Pyloric stenosis is a condition in which a baby's pylorus (the connection between the stomach and the first part of the small intestine) gradually swells and thickens, which interferes with food entering the intestine. This causes the baby to vomit most or all of his or her feedings.
Vomiting caused by pyloric stenosis usually starts gradually and gets worse over time. As the pylorus becomes tighter, the baby vomits more frequently and more forcefully (projectile vomiting). As vomiting continues, the baby will lose weight and become dehydrated.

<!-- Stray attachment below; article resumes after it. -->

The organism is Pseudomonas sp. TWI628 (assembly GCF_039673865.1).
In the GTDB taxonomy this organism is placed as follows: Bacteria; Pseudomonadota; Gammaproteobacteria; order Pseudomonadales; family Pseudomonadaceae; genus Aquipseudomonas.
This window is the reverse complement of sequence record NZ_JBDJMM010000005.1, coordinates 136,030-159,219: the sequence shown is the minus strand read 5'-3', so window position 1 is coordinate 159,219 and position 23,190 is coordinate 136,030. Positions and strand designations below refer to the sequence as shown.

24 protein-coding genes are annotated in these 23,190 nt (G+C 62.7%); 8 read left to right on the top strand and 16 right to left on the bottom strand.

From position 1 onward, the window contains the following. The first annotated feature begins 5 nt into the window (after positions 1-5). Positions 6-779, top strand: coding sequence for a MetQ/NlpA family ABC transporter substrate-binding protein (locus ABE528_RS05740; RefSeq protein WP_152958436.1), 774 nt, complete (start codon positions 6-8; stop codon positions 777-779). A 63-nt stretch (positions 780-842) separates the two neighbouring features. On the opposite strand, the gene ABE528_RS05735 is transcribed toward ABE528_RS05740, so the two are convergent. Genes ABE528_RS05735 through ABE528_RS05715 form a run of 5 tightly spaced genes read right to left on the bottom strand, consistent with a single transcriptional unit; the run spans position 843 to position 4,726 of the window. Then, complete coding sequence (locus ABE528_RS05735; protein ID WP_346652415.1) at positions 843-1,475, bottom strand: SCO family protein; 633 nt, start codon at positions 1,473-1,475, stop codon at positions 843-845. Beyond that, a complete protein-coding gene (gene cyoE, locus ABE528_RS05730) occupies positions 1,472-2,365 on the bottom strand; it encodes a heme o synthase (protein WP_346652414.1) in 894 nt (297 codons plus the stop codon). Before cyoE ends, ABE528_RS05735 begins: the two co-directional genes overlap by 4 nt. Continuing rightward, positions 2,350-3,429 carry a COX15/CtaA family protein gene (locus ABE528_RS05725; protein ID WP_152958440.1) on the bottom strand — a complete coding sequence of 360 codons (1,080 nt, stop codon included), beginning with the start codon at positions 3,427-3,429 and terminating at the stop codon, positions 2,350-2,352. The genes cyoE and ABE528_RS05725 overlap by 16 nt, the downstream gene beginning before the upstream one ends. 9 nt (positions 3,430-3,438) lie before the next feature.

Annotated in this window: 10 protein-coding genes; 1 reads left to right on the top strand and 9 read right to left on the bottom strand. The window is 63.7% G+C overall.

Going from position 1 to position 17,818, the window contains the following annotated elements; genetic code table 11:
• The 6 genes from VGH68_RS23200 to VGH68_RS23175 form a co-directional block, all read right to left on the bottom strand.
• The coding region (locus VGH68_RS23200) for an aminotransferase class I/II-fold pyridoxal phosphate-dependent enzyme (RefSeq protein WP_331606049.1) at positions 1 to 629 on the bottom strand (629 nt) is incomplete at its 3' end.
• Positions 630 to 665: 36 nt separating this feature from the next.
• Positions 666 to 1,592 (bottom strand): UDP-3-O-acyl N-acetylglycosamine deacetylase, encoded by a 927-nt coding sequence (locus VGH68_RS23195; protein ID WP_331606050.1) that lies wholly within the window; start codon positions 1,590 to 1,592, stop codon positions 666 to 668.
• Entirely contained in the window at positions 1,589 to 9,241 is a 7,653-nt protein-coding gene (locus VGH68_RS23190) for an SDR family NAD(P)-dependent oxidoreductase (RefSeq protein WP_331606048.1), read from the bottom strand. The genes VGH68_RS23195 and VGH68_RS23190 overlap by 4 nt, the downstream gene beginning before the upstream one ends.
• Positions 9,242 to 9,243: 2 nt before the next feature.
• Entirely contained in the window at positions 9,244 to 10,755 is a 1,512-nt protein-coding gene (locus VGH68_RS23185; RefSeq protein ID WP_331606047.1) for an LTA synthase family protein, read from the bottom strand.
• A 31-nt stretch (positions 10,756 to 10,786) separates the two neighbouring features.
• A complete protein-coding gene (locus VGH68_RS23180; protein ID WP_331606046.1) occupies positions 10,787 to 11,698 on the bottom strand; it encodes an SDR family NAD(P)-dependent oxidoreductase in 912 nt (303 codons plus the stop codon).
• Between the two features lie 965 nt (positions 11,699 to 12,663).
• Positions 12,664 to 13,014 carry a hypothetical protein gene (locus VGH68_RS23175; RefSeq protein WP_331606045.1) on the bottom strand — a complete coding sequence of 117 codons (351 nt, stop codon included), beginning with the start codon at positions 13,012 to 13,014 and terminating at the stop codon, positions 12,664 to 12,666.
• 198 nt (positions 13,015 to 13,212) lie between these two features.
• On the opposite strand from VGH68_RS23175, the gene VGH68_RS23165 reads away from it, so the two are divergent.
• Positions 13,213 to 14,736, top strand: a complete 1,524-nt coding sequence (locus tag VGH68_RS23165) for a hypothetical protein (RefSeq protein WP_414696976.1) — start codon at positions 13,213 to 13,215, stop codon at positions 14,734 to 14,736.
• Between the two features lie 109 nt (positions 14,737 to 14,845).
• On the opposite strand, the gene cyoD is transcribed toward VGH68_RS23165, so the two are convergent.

Pyloric stenosis can occur any time between birth and 5 months of age, but it most commonly develops about 3 weeks after birth. The start of symptoms may be delayed if the baby was premature.
Pyloric stenosis is corrected with surgery (pyloromyotomy). After a baby has the surgery, pyloric stenosis usually does not occur again.
|Primary Medical Reviewer||John Pope, MD - Pediatrics|
|Specialist Medical Reviewer||Brad W. Warner, MD - Pediatric Surgery|
|Last Revised||December 9, 2011|
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